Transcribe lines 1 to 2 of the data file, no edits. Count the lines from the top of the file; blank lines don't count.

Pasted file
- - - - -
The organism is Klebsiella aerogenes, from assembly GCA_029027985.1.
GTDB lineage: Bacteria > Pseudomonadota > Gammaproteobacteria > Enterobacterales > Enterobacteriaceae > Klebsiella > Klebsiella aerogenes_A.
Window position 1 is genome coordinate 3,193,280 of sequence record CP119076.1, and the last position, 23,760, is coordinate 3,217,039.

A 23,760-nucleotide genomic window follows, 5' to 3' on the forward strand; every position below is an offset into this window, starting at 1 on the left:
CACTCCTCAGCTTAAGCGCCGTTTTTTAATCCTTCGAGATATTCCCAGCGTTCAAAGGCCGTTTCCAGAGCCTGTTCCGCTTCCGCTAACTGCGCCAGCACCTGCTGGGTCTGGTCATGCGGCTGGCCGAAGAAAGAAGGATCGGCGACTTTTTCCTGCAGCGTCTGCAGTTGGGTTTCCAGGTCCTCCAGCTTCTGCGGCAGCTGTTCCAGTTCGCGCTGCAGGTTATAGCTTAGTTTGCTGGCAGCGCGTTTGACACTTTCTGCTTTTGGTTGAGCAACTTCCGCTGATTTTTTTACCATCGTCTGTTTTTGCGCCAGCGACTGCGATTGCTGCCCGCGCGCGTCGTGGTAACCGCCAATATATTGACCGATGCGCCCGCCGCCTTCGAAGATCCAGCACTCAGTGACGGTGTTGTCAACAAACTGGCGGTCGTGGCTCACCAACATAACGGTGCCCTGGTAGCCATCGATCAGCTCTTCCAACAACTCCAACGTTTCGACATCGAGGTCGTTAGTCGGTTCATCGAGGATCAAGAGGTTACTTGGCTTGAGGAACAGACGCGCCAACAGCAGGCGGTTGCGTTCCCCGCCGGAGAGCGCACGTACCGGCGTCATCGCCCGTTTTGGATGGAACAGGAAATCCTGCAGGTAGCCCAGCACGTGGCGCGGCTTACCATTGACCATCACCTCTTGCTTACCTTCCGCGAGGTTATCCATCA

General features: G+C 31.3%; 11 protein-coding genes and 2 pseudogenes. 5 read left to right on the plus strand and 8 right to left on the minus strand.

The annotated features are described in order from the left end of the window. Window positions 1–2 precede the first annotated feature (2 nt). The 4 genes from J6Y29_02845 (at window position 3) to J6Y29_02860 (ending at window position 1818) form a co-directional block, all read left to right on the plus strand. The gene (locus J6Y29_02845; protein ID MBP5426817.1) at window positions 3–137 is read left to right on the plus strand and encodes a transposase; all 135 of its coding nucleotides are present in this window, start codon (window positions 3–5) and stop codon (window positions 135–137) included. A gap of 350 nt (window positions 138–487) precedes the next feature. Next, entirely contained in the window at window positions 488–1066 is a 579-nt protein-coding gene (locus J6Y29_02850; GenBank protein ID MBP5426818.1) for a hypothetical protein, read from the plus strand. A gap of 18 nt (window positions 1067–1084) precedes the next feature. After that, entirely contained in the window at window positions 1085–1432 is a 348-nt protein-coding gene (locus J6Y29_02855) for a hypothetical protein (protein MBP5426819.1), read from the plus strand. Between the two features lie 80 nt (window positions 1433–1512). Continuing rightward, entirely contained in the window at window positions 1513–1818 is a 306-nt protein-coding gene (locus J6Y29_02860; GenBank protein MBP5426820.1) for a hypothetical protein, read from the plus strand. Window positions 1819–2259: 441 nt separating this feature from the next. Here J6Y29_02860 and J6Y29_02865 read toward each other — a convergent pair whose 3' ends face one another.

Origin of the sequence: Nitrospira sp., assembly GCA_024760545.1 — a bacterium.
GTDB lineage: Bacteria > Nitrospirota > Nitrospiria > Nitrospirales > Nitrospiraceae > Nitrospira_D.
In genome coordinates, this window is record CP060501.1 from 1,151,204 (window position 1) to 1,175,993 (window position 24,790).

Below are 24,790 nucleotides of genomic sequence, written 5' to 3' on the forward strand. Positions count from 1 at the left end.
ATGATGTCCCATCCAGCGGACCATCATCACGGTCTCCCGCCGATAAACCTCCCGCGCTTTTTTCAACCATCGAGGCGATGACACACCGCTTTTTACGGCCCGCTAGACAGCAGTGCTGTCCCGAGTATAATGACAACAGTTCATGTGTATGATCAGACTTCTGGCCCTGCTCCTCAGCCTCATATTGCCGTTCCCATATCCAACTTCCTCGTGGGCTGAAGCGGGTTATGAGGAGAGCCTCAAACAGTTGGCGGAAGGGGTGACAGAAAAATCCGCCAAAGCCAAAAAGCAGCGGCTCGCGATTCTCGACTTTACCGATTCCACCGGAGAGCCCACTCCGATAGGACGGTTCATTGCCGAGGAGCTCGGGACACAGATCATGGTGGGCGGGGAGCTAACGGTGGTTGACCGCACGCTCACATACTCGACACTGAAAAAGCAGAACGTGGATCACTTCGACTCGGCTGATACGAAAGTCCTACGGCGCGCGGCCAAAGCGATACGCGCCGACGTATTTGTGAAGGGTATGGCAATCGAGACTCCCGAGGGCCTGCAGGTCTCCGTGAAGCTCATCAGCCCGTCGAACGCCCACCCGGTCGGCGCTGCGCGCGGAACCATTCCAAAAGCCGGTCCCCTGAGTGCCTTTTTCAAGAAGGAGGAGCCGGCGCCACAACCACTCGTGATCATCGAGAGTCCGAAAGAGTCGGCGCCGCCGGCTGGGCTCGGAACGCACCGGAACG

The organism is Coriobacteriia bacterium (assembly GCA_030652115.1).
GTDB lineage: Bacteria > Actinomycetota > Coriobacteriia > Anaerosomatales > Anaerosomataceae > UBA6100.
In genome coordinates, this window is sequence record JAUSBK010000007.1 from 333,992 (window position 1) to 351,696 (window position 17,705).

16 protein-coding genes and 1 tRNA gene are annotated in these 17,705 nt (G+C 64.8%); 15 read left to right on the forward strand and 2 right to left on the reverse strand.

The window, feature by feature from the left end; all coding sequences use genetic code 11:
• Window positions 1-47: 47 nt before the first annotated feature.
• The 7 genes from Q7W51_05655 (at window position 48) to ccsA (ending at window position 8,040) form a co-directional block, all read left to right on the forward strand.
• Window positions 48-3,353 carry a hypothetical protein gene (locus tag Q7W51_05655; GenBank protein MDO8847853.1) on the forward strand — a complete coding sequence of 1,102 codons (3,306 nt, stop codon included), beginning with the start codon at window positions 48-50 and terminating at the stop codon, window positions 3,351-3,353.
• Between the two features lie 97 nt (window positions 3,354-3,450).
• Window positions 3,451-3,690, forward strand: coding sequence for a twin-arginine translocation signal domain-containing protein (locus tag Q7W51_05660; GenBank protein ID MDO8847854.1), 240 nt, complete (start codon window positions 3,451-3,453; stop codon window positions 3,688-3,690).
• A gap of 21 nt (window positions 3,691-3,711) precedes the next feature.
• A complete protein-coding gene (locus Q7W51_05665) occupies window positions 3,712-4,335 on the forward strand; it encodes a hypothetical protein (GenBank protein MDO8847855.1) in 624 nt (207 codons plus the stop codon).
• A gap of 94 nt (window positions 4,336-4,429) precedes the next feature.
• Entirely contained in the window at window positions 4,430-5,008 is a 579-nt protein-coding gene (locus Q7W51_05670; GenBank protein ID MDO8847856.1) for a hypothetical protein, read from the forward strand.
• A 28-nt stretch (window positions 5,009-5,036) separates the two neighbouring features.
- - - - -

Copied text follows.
The organism is Klebsiella aerogenes, from assembly GCA_029027985.1.
GTDB lineage: Bacteria > Pseudomonadota > Gammaproteobacteria > Enterobacterales > Enterobacteriaceae > Klebsiella > Klebsiella aerogenes_A.